The advantage of this is that I could just pour several layers of epoxy into the form and build up the thickness I needed. The disadvantages when I took the form off the epoxy had taken on all of the imperfections and indentations of the form-work. So that had to be sanded smooth and all of the small gaps filled before I could go any further.
The real truth was slightly different
One thing I need to get out in the open is that when I was thinking about using the epoxy, I thought it would be more rigid to use as a table top then it actually turned out to be. Which meant that I needed to retrofit a steel frame around the edges and through the center of the table for support otherwise the table top wilted like an old flower.
After visiting Metal supermarket to get my hot rolled steel sections, I measured and cut them to length and brought them to my friend John the welder who put one side together with stick Welder. I actually could not have the entire frame welded because once it was together I would not be able to place it over the wood base and attach it to the bottom of the table surface.
So the way I got around that was drilling holes in both the crosspiece and the edge piece to except a small steel rod and then I just epoxied everything together including the metal frame to the underside of the table.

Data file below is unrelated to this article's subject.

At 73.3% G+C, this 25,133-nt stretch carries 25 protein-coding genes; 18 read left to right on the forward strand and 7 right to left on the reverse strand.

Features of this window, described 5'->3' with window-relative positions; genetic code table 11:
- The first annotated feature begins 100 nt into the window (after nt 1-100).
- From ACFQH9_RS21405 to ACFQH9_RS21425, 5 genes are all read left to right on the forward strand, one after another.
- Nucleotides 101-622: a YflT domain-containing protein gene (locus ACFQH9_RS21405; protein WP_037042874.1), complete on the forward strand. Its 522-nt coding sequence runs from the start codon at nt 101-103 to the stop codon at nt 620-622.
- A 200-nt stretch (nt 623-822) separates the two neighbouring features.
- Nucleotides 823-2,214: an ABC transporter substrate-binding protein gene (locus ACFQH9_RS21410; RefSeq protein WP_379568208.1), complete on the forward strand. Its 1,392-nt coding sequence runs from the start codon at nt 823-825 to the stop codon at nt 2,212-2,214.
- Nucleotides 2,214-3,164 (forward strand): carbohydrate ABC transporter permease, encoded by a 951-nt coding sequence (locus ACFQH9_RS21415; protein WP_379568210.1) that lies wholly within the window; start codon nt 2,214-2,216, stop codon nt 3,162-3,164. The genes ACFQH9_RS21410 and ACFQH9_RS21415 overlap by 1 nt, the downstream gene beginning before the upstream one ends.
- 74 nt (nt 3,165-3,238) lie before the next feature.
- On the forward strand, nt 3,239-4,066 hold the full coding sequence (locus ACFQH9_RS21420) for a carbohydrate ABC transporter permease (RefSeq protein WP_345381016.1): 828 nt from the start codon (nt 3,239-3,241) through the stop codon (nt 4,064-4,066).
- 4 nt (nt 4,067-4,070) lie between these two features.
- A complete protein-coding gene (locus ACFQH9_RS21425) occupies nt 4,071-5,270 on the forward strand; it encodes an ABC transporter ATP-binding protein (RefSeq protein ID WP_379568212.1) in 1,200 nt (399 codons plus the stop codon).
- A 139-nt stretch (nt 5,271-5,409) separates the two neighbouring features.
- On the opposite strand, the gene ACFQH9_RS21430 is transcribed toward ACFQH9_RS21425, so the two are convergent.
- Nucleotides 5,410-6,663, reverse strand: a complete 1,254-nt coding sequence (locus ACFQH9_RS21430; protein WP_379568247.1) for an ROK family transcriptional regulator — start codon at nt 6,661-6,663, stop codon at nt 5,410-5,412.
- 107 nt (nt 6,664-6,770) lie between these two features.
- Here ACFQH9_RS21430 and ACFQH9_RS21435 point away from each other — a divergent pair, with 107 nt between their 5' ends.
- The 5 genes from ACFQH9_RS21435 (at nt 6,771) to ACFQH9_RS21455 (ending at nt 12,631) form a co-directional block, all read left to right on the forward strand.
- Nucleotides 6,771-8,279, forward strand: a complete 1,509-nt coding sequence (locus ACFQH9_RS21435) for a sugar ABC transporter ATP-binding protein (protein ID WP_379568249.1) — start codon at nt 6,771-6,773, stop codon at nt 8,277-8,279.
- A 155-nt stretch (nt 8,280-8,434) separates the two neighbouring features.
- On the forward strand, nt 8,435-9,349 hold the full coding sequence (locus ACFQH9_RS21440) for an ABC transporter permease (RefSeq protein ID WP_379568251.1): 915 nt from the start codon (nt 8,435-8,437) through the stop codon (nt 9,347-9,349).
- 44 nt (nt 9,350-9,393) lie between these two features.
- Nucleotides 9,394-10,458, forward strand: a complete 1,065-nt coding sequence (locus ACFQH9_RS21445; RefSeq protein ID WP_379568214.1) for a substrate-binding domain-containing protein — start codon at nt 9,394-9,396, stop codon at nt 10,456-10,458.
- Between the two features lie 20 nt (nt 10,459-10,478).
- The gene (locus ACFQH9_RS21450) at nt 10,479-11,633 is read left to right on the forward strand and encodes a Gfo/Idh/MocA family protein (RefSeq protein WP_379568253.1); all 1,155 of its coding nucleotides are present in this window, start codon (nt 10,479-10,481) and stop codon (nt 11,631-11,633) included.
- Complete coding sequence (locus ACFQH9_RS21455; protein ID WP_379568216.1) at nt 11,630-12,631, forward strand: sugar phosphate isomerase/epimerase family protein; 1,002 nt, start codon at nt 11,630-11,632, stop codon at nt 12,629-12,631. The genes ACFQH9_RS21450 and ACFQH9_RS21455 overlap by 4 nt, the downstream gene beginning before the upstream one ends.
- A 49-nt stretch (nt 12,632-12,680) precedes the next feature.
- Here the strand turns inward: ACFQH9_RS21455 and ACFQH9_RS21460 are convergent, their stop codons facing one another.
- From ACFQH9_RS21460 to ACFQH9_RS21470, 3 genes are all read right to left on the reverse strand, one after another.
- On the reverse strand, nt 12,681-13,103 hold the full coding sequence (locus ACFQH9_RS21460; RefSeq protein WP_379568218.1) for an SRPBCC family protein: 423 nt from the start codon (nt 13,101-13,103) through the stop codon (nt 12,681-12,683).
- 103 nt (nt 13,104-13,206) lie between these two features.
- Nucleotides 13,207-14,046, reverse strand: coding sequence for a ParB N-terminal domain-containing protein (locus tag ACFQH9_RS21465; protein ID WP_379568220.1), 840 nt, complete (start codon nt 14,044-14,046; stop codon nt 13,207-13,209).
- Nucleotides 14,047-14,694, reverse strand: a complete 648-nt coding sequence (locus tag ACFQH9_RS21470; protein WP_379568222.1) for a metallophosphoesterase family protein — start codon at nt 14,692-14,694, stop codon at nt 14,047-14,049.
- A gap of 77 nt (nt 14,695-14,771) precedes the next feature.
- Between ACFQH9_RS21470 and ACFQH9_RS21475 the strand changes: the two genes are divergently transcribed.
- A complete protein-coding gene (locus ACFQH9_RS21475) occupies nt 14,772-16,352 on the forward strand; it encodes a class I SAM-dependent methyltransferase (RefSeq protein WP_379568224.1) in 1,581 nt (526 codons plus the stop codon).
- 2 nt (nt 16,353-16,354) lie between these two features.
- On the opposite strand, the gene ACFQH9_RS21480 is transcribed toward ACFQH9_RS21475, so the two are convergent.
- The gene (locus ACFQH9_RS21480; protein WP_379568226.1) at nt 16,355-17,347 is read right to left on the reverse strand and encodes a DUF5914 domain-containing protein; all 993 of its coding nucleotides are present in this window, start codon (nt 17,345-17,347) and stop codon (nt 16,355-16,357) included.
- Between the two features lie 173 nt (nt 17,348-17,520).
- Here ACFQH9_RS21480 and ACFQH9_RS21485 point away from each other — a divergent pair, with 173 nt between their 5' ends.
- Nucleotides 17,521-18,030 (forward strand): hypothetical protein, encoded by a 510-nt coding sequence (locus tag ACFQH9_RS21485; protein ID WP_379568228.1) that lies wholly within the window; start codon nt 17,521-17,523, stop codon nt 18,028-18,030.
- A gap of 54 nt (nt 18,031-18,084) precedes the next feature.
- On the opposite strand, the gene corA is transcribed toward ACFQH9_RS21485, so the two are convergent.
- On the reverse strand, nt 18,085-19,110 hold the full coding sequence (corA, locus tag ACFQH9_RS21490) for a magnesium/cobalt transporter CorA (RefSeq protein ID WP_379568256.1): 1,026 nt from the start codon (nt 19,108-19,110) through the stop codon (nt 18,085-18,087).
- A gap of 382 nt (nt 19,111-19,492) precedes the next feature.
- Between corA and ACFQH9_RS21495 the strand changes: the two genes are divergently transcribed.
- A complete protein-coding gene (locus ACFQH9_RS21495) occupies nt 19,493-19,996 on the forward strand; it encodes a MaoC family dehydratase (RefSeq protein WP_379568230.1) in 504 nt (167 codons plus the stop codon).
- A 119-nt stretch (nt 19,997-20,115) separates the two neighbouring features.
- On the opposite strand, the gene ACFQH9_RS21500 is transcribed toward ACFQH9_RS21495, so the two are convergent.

More steel solves the problem
I know this explanation is getting really long but the process to get here took about four months of working on it then thinking about how to go through the next step then fixing some mistakes and generally experimenting to see if I could pull this off.
When I got the frame fully installed it made a massive difference to stability of the table. At this point, there were only a few more things left to do. One of them was to strengthen the area where the branches attached and poke through the epoxy as it was flexing somewhat even in between the cross supports. So I templated and cut some diagonal cross pieces and drilled and pinned them in place before finally attaching them to the bottom of the table with some more epoxy.
Sand more and more
Then I could focus on the filling and sanding of the table top surface. I’ll spare you the details but this took days and I ended up sending it to 2000 grit to get a very smooth surface.
The last thing to do was make some fine-tuning adjustments so that the table would be flat and parallel to the floor and then putting several coats of high durability your thing on the table top surface to protect it from scratches.
So there you have it. I don’t imagine this is a very common project and anyone in their right mind wouldn’t attempt this. And I fully realize that it isn’t everyone’s cup of tea to have this in their home. It is a bit raw and would likely compete with other furniture.
However it just goes to show you when you get an idea in your head it can be very difficult to shake.
Or it could just mean that I’m very stubborn when someone tells me that something can’t be done